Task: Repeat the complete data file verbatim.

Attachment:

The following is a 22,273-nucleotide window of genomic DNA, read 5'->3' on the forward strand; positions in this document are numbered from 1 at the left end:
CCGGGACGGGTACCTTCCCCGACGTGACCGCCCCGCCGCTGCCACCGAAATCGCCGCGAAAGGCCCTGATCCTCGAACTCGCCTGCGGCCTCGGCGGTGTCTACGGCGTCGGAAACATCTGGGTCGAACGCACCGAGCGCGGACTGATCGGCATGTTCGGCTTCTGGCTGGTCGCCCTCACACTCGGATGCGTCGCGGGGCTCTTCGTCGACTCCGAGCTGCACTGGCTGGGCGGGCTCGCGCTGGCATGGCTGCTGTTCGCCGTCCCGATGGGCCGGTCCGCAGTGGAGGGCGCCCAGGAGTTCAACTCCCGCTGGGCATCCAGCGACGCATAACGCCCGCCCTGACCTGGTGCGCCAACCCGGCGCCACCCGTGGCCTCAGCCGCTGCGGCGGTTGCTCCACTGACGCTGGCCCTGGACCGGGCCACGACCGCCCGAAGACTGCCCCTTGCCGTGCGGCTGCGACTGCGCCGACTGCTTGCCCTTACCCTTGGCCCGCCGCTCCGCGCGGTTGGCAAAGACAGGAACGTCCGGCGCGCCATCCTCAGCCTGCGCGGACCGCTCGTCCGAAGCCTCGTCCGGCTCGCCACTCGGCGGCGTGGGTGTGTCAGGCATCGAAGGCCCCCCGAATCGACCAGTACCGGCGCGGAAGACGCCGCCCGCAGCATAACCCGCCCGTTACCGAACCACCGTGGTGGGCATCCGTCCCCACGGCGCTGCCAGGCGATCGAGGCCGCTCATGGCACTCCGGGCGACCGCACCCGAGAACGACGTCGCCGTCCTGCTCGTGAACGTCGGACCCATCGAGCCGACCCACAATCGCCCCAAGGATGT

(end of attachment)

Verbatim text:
The following is a 22,273-nucleotide window of genomic DNA, read 5'->3' on the forward strand; positions in this document are numbered from 1 at the left end:
CCGGGACGGGTACCTTCCCCGACGTGACCGCCCCGCCGCTGCCACCGAAATCGCCGCGAAAGGCCCTGATCCTCGAACTCGCCTGCGGCCTCGGCGGTGTCTACGGCGTCGGAAACATCTGGGTCGAACGCACCGAGCGCGGACTGATCGGCATGTTCGGCTTCTGGCTGGTCGCCCTCACACTCGGATGCGTCGCGGGGCTCTTCGTCGACTCCGAGCTGCACTGGCTGGGCGGGCTCGCGCTGGCATGGCTGCTGTTCGCCGTCCCGATGGGCCGGTCCGCAGTGGAGGGCGCCCAGGAGTTCAACTCCCGCTGGGCATCCAGCGACGCATAACGCCCGCCCTGACCTGGTGCGCCAACCCGGCGCCACCCGTGGCCTCAGCCGCTGCGGCGGTTGCTCCACTGACGCTGGCCCTGGACCGGGCCACGACCGCCCGAAGACTGCCCCTTGCCGTGCGGCTGCGACTGCGCCGACTGCTTGCCCTTACCCTTGGCCCGCCGCTCCGCGCGGTTGGCAAAGACAGGAACGTCCGGCGCGCCATCCTCAGCCTGCGCGGACCGCTCGTCCGAAGCCTCGTCCGGCTCGCCACTCGGCGGCGTGGGTGTGTCAGGCATCGAAGGCCCCCCGAATCGACCAGTACCGGCGCGGAAGACGCCGCCCGCAGCATAACCCGCCCGTTACCGAACCACCGTGGTGGGCATCCGTCCCCACGGCGCTGCCAGGCGATCGAGGCCGCTCATGGCACTCCGGGCGACCGCACCCGAGAACGACGTCGCCGTCCTGCTCGTGAACGTCGGACCCATCGAGCCGACCCACAATCGCCCCAAGGATGT